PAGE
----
Violet Society Seeds (2000) update

shanachie1(z5NY)November 27, 2001

Jeff - if you are reading, wanted to let you know that I had brought the A & B packets of seeds to IES (Institute of Ecosystem Studies) Greenhouse where I volunteer. We had poor germination but have grown 9 plants. A few have lovely foliage but none of the flowers are that exciting . One has the oddest, nastiest scent(very reminiscent of body odor). Will try to photograph should you be interested?

Deborah Kral

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Hello Shanachie,
How very nice hearing from you. I am stepping in for Jeff Parkes, who is out of the country on business matters. Yes! we would very much like to know about your experience with the Violet Society Seeds. The planned theme for the Spring 2002 Journal, will be something like, "The Blooming Report". We hope to have reports and photos of Violets in Bloom, from many areas. Perhaps you could consider writing an article for that up-coming issue. Other readers are encouraged to think about doing the same. Please contact me at:
With Thanks,
Jill Ann Williams

    Bookmark   November 27, 2001 at 11:19AM
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Jill - I am hardly an experienced enough gardener to write an article but am a photographer so will work on getting some acceptable shots! It was exciting to see germination & possible future IDs of what we have.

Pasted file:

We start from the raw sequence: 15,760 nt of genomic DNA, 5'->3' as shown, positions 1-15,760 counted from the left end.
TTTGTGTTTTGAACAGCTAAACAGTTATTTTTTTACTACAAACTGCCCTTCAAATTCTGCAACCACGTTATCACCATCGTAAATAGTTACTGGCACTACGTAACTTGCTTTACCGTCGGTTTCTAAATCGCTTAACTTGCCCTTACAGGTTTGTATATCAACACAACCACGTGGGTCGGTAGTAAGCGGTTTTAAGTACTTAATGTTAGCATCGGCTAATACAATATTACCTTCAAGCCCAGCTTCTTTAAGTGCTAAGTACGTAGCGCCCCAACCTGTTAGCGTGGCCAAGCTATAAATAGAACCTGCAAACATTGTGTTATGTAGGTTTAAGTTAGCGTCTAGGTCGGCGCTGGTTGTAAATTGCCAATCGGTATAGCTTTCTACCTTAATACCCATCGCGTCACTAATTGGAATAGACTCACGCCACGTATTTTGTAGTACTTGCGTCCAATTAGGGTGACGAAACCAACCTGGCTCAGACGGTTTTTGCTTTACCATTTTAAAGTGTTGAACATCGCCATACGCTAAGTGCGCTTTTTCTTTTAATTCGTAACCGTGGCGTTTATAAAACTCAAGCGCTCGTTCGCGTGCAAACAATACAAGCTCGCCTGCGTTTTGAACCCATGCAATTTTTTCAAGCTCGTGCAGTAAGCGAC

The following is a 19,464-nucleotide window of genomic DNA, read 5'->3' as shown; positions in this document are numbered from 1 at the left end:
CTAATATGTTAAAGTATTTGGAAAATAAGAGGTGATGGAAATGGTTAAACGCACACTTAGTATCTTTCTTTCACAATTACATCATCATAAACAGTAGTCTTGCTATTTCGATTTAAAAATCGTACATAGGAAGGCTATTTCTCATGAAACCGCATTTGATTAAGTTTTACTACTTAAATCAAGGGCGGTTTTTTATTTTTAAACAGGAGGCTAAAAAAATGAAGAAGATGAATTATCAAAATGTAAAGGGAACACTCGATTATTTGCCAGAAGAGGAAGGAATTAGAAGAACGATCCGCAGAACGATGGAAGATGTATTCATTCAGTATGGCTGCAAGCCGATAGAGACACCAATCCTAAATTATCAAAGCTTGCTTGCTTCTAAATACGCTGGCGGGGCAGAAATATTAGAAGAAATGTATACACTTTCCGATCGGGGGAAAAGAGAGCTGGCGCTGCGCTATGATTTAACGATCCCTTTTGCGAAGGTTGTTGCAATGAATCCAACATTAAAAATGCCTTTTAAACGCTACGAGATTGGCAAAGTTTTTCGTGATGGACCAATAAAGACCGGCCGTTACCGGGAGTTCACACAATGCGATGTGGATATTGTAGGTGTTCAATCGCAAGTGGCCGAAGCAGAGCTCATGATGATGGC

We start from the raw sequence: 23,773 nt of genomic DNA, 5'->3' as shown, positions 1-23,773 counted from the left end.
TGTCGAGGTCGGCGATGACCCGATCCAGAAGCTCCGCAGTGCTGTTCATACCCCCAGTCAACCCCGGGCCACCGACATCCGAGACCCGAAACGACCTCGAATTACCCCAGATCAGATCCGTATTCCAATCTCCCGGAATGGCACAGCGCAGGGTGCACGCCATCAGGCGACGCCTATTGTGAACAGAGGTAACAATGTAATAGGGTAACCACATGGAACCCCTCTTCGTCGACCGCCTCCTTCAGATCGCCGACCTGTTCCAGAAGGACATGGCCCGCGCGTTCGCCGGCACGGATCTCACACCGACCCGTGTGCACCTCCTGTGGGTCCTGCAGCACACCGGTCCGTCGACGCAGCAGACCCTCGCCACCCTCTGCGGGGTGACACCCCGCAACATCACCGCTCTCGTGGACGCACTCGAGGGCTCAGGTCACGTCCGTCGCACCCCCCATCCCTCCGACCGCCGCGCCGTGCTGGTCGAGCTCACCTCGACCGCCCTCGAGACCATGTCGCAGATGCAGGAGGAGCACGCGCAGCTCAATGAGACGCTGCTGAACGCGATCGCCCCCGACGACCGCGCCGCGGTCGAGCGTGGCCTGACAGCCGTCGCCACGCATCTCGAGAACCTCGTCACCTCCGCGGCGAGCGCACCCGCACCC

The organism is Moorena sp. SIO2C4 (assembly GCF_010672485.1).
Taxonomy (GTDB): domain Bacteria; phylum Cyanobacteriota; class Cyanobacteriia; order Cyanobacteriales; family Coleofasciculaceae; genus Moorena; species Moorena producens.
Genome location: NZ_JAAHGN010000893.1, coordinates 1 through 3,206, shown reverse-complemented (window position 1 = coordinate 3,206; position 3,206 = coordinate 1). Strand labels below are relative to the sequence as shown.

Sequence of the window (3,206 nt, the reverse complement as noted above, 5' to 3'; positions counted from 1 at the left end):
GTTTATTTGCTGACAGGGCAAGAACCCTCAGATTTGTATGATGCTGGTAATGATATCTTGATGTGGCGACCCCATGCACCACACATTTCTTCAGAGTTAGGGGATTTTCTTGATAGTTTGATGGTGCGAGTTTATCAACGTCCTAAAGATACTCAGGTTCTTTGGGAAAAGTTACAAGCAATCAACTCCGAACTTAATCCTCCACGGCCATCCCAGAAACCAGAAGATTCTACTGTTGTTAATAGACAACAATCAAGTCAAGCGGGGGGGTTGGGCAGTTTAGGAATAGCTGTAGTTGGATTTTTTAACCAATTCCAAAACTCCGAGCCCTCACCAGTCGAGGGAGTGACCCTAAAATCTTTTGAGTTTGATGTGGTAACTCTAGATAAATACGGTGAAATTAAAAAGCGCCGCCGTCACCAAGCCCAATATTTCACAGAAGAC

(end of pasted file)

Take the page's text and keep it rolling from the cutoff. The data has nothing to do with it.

Deborah Kral

Here is a link that might be useful: IES Greenhouse information

    Bookmark   November 29, 2001 at 6:15AM
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Here it is going on 04 and I just peeked in the door of Violet Society. I would like to grow Parma violets in Baja California Norte...about 37 miles South of San Diego, CA. Its very hot here but temp and shade can be controled. Nurseries don't have plants and I work for a seed company which doesn't handle them. Any ideas? Lois Drake

    Bookmark   December 25, 2003 at 11:16AM
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Mike Hardman(Cyprus, 100m altitude)


Parma seeds are as rare as hen's teeth. You won't find them commercially anywhere (or if you do, be very suspicious - they're probably something else). Even if you do get some, they may not germinate. As far as I know, there is only one grower in the whole world alive today who has produced Parma seeds (and I was lucky and privileged enough to see and photograph one of them).

So your best bet for getting Parma violets is still to go for plants.

    Bookmark   December 26, 2003 at 7:03PM
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